7. PW1 was, and still is, a housewife who remained in China to look after the children. Her evidence was to the effect that the deceased,who was at the time of his death earning $6,200.00, would retain $500.00 for his daily expenses and $700.00 for his own saving. The rest of his income of $5,000.00 would be handed over to her for the use of the family in China. The widow and her children residein a self-owned family house at Team 7, Yin Keng Village, Qinggi Town, Sanshui City, Guangdong, PRC. This property was wholly ownedby the deceased at the time of his death and appears not to be the subject of any encumbrance.

8. From the $5,000.00, the wife would use about $3,000.00 for food, household and other utility expenses. Counsel for the plaintiff,Mr Chan, had suggested that the $3,000.00 might be divided three ways equally to represent the dependency of this family of three. The evidence was that the widow would initially set aside $1,200.00 of the $5,000.00 remittance from the deceased as her own pocketmoney, and $400.00 was used each for the daughter’s and son’s school fees and other miscellaneous expenses. However, at theassessment hearing, it became patent that expenses had increased quite considerably, notably in regard to the children’s educationcosts.

Loss of Dependency

9. In calculating the loss of dependency of the widow and the children, one would have to look at the revised figures of the outgoingsof the family in China. The children’s increased expenses amounted to a sum of $1,500.00 a month. The evidence demonstrates thatthe daughter’s dependency would have increased from $1,400.00 a month to $2,400.00 a month. In the case of the son, his dependencyincreased from $1,400.00 a month to $1,900.00 a month.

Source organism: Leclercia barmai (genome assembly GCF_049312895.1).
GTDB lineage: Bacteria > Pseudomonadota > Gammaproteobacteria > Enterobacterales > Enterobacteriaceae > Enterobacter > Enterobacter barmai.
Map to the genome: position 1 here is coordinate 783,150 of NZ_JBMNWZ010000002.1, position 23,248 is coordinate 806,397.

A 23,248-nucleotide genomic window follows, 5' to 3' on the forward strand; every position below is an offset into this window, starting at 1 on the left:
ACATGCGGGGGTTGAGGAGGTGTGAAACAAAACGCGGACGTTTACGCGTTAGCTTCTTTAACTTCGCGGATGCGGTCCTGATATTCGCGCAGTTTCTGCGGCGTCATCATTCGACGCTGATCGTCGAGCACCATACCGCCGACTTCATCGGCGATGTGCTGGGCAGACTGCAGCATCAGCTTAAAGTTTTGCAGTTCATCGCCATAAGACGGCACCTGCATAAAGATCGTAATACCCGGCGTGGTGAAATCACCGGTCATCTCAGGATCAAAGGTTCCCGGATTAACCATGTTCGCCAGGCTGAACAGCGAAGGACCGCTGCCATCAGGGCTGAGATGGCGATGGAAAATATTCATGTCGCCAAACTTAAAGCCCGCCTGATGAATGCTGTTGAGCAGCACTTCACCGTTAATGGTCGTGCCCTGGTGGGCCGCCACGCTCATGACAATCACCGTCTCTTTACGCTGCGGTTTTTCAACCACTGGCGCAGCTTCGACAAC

10. To determine the median dependency for the period up to the time of assessment, Mr Chan suggested that the following should be adopted. In the case of the daughter, he suggested a figure of $1,900.00 a month as a median dependency, being [($1,400.00 + $2,400.00) /2]; the son’s median dependency was submitted as $1,650.00, being [($1,400.00 + $1,900.00) / 2].

11. From the evidence previously adduced prior to modification, the wife was dependent in the monthly sum of $2,200.00. That is madeup of $1,000.00 attributed to her one-third share of the $3,000.00 previously referred to, plus $1,200.00 which she had reservedfor her own pocket money. With the increased educational costs and the fact that the deceased might not have enjoyed any incrementin salary, the family clearly would have had to make do with what income that the deceased had. Upon the basis that he was stillearning $6,200.00, it would seem that some cut-back by the wife of her share of the deceased’s remittance and, in the expensesthat the husband would allow for himself prior to remitting the balance to the family, would have been necessitated to meet the realityof the situation. Although the husband was living rent-free with his natural brother, it would be unrealistic to suggest that thewife should continue to receive $2,200.00 a month as that would leave the husband with pretty little for himself in Hong Kong. Inmy view, it would be more realistic to hold that the wife’s dependency would have been reduced to $1,800.00 per month.

12. Accordingly, the respective dependencies of the wife, daughter and son would be:

The wife, [($1,800.00 / $6,200) = 29 %];

The daughter, [($1,900.00 / $6,200) = 30.6 %]; and